I don’t have a good answer for how to address the unfiltered, harsh, and mean-spirited language that is often used all around us. All you have to do is look at the news to see people verbally attacking each other. There certainly should be room for disagreement and debate about important issues, especially in our personal relationships. Anger is a natural and appropriate response whenever we feel wronged. But there are ways to honestly express our views without degrading the worth of other people. Christians are called to strive to use words in ways that express respect for the dignity of every human being.
Americans cherish the right to freedom of speech, and we believe this sets us apart from many other countries. But Americans also value the responsibility of every individual to work for building up the common good. These two values are in tension because building up the common good might sometimes cause us to practice restraint about the words we choose to say out loud. In recent years, the practice of rugged individualism has often won out over the practice of working for the betterment of a more just and peaceful society.
Christians have a higher calling to follow Jesus and the disciples by trying to “love our neighbors as ourselves.” Here are some quotes from the New Testament that challenge Christians to be careful about what we say.
“be quick to listen, slow to speak, slow to anger” —James 1:19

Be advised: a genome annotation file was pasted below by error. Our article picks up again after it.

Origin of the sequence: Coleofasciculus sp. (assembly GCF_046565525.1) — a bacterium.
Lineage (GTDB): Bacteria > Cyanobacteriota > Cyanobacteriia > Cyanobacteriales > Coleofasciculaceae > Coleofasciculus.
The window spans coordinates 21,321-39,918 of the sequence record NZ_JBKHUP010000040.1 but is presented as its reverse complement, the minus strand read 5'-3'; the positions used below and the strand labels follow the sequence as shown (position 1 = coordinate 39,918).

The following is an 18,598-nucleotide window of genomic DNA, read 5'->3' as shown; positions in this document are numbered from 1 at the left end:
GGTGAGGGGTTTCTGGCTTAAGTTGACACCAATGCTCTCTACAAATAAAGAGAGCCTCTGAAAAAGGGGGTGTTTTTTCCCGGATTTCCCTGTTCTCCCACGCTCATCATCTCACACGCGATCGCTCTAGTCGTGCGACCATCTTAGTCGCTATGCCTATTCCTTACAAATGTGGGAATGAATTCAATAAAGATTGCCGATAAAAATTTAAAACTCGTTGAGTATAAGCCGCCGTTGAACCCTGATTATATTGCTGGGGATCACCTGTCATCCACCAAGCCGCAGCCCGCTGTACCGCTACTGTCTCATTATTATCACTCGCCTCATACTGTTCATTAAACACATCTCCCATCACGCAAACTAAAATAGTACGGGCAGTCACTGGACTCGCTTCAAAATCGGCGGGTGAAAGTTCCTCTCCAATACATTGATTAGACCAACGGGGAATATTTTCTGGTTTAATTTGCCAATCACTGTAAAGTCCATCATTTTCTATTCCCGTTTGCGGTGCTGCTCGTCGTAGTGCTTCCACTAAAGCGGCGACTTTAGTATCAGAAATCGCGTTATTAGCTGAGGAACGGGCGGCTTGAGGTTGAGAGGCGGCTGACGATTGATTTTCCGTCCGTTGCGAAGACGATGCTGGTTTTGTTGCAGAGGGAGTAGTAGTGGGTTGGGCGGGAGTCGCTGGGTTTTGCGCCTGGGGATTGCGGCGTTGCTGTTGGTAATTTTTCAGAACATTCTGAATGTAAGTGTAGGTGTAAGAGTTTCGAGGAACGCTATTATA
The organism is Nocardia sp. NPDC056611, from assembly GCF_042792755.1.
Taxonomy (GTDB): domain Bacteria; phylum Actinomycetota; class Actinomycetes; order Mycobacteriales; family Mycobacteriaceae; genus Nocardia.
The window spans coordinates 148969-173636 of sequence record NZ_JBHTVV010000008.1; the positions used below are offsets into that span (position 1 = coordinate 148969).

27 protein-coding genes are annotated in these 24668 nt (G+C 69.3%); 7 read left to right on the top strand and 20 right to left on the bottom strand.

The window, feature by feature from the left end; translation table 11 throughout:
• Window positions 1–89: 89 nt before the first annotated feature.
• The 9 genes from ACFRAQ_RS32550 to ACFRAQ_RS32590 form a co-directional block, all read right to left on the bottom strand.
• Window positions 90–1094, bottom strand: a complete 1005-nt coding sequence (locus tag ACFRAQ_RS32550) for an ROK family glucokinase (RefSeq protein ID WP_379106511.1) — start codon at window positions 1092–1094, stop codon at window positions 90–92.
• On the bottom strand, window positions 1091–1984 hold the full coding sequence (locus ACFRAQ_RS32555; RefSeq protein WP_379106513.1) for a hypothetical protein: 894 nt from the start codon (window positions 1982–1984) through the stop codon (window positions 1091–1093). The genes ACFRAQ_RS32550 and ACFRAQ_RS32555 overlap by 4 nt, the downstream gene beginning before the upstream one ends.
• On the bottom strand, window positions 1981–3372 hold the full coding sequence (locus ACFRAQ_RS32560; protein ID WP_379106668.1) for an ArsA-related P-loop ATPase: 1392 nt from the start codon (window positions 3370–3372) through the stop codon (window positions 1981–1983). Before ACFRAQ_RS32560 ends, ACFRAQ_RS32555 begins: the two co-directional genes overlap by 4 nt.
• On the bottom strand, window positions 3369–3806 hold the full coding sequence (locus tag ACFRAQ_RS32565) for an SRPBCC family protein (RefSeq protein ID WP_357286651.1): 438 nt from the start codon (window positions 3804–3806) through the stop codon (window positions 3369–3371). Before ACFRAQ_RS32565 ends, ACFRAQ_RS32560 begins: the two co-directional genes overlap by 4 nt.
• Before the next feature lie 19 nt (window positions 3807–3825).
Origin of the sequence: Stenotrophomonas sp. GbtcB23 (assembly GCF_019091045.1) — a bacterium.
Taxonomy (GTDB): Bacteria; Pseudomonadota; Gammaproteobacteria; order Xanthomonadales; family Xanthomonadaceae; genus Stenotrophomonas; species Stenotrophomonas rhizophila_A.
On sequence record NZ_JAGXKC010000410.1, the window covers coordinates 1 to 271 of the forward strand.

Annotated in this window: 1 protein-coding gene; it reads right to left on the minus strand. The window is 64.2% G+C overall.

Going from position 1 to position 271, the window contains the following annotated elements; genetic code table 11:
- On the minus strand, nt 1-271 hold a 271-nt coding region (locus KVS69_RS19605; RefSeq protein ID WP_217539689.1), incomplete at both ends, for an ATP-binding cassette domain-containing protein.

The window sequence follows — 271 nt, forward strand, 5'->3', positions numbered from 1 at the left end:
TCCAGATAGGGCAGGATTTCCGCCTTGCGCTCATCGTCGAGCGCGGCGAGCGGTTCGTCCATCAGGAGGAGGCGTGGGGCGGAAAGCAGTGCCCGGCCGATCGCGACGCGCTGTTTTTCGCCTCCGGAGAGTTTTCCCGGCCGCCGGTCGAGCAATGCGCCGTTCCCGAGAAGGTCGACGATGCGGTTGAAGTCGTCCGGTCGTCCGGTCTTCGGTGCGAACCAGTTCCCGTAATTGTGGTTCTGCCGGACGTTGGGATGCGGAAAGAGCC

“Do not let any unwholesome talk come out of your mouths, but only what is helpful for building others up” —Ephesians 4:29
“get rid of all such things—anger, wrath, malice, slander, and abusive language from your mouth” —Colossians 3:8
“make every effort to do what leads to peace and to mutual edification” —Romans 14:19
The Golden Rule to “do unto others as we would have others do unto us,” has been a cornerstone of all the world’s great religions. Those who call themselves Christians have a high calling to use words in ways that take into consideration the well-being of others, though this can be difficult in the heat of the moment when we are having an argument.
Brain researchers, along with Daniel Goleman and others working on the study of emotional intelligence, report that whenever human beings feel threatened or angry or fearful, there is a certain part of the brain called the amygdala that takes over, sending out neurochemicals that override other parts of the brain with powerful fight or flight messages. Throughout human evolution, this response has helped us to survive. But the problem is that when we are having an “amygdala hijack,” it’s hard to think rationally. For about ninety seconds (the typical lifespan of an “amygdala hijack”), we can only think about the fight or flight response, and rational reason is impossible. In the midst of a conflict, that’s why it is often so difficult to avoid blurting out things we later regret.
“Emotionally intelligent” people have learned to notice when they are feeling threatened or angry or fearful, and have developed the ability to pause for those ninety seconds before they say anything. That pause provides time for the neurochemicals caused by the amygdala response to settle down, thus allowing the rational mind to take over again.
One way to use this information is for us to take a “holy pause” whenever we are feeling upset. Once we notice we are feeling threatened or angry, we can say to the other person, “Let me take a moment to think about what you have said.” Then we can take ten long deep breaths, spanning about ninety seconds, to allow reason to return to us before we say anything else.
After taking a “holy pause,” we might have a better chance of coming up with words that are more thoughtful, realistic, and kind. At the very least, we might be able to achieve the ethical goal to “do no harm.” In the midst of taking a holy pause, and breathing deeply, we might even invite God to help us come up with the best words to respond.
—The Reverend Mary Luck Stanley